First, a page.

Chargeback Prevention, eCommerce

Disputing Chargebacks: Transaction Receipt Requirements

Blog Image - Transaction Receipt Requirements when Disputing Chargebacks

The retail industry is about making deals, bringing great products to market, and helping consumers find things that they need and enjoy. Most people don’t become online merchants because they want to pick fights and get into conflict, but in today’s shopping environment, merchants are often forced to fight chargebacks and defend their revenue against false claims.

There are many good reasons to fight chargebacks, so many that it is always a mistake to just accept them as the cost of doing business. Not only does fighting invalid chargebacks keep your revenue from being given back to fraudsters, it also protects your relationship with your payment processor by keeping your chargeback threshold low.

Researching the root causes of chargebacks in order to fight them more effectively can also reveal important ways in which you can make improvements to your business operations.

Get the guide, Chargebacks 101: Understanding Chargebacks & Their Root Causes

All chargebacks must be fought with the right kind of compelling documentary evidence. Merchants who keep thorough and complete records of their transactions with customers are usually able to provide the necessary proof to dispute chargebacks that result from customer misunderstandings or “friendly fraud.”


Receipts and Retrieval Requests

For each chargeback reason code, the card networks have different rules for what evidence they will consider to determine its validity. Many chargebacks that result from customers failing to recognize the charge on their bank statement can be stopped early on in the process by providing transaction receipts.

One of the first steps in the chargeback process is often the “retrieval request,” in which the cardholder’s issuing bank, having been notified that their customer does not recognize a charge on their statement, asks the merchant’s acquiring bank for more information about the charge. If the acquirer does not have that information stored, they will request a copy of the original transaction receipt from the merchant.

As you may have noticed, the layout and content of transaction receipts can vary greatly. The national drug chain might give you a five foot long receipt that contains an afternoon’s worth of reading while the corner store prints out a tiny slip of paper that’s barely legible.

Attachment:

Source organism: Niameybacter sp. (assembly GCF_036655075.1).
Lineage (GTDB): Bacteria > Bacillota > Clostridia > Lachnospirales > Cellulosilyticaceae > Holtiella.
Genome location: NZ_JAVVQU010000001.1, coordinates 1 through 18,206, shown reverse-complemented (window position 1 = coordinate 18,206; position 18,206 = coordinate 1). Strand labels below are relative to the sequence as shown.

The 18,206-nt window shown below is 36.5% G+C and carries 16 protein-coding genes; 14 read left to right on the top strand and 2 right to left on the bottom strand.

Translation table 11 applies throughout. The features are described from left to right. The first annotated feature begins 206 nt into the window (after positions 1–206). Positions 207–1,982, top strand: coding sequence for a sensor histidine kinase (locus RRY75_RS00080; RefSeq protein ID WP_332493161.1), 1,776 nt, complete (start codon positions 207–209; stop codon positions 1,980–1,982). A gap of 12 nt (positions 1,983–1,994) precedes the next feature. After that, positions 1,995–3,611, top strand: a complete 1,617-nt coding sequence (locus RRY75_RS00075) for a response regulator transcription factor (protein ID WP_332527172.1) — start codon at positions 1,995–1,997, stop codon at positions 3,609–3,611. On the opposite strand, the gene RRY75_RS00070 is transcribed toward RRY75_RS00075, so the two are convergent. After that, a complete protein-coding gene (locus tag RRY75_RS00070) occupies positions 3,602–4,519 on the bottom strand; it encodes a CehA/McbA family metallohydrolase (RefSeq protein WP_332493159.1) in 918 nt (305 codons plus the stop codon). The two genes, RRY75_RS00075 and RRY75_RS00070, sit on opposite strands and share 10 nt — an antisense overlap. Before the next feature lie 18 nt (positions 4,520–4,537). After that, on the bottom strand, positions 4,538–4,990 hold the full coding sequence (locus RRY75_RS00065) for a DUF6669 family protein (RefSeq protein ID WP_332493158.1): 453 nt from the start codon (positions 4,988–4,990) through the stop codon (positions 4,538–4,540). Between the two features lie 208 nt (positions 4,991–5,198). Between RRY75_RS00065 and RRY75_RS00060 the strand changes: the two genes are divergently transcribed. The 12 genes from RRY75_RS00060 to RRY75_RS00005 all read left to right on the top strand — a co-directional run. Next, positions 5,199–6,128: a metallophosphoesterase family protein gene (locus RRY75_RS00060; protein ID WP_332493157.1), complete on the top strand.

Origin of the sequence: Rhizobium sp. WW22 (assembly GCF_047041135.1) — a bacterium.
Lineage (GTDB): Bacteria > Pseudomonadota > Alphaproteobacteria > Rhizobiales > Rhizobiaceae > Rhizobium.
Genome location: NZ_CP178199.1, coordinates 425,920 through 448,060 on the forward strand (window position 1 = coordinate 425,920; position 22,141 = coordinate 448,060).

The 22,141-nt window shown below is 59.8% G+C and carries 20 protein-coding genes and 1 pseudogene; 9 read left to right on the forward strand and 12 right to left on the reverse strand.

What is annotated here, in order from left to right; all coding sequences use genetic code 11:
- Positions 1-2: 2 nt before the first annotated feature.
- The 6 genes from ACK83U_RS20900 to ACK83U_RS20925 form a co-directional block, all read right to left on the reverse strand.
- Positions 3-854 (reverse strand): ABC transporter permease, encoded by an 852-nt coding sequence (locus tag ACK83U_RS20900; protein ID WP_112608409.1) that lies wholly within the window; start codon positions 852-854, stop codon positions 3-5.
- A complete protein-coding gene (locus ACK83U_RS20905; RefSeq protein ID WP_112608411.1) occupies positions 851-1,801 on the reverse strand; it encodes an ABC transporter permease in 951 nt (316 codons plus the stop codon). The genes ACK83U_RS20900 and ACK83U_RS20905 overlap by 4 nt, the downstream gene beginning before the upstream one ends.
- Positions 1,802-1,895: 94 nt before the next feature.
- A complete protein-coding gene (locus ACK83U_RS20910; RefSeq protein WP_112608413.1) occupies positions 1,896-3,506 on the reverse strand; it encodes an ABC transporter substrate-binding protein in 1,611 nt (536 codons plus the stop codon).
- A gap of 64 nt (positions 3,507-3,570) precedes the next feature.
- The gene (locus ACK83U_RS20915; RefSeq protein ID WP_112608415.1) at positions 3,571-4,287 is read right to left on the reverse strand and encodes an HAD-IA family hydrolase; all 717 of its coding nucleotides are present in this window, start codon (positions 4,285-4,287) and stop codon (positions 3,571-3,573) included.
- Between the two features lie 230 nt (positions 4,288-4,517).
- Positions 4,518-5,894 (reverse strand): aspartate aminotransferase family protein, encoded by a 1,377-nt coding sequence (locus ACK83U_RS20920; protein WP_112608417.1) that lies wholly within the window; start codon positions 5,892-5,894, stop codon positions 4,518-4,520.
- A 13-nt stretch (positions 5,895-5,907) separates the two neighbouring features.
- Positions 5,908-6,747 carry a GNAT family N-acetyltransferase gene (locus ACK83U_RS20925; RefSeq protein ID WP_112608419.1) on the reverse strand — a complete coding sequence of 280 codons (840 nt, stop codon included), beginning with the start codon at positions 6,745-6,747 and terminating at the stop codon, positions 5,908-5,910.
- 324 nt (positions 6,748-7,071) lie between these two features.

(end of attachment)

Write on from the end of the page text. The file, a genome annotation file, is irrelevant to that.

As a merchant, you should primarily concern yourself with whether your receipts meet the retrieval request standards imposed by Visa, Mastercard and other major card networks.


Transaction Receipt Requirements

In Store Receipts

From top to bottom, here is what your card-present receipts should contain if you want them to effectively swat down illegitimate chargebacks.

  1. Merchant name and location
  2. Transaction date
  3. Merchant location code
  4. Description of goods or services
  5. Suppressed account number or token (Visa recommends suppressing the expiration date and all but the last four digits of the account number)
  6. Payment card brand
  7. Transaction amount, with applicable transaction currency symbol
  8. Authorization code, if applicable
  9. Space for cardholder signature, if applicable
  10. Return/refund policy

Online Receipts

For card-not-present businesses, such as ecommerce merchants, the transaction receipt requirements differ:

  1. Merchant name and location
  2. Transaction date
  3. Merchant’s internet address
  4. Description of goods or services
  5. Payment method used
  6. Suppressed account number or token (the same suppression guidelines apply)
  7. Transaction type (purchase or credit)
  8. Authorization code
  9. Transaction amount
  10. Return/refund policy

After an issuing bank sends out a retrieval request, the acquiring bank has 30 days to respond with a copy of the transaction receipt. If the acquirer needs information from their merchant, they may still be operating within that 30-day timeframe and so it is very important for the merchant to respond by whatever deadline the acquirer gives them.

When responding to these requests from your acquiring bank, you should always keep your own copies of transaction receipts and send them via a delivery method comes with some proof of delivery. This could be certified or registered mail for physical receipts, or simply a digital copy of any requests you respond to electronically.

Conclusion

Responding promptly to retrieval requests can help resolve cardholder issues before they turn into chargebacks. This has obvious and immediate benefits in terms of saving you time and money. Having clearly printed, legible, informative transaction receipts will minimize the number of retrieval requests you have to deal with. Most of the time, they occur when customers don’t recognize a charge on their bill. Make sure that your correct current merchant name, along with a working phone number, is printed on cardholders’ bank statements next to your charges. If this information is out of date, your payment processor can help you update it.

Informative transaction receipts and merchant information will prevent customer confusion and reduce the chances of friendly fraud chargebacks and other time-wasting disputes.

Every case is slightly different. It will take time to learn which evidences work best and how to apply them. Chargeback Gurus is always happy to guide and educate you each step of the way. Please submit topic suggestions, questions or requests for advice to: win@chargebackgurus.com

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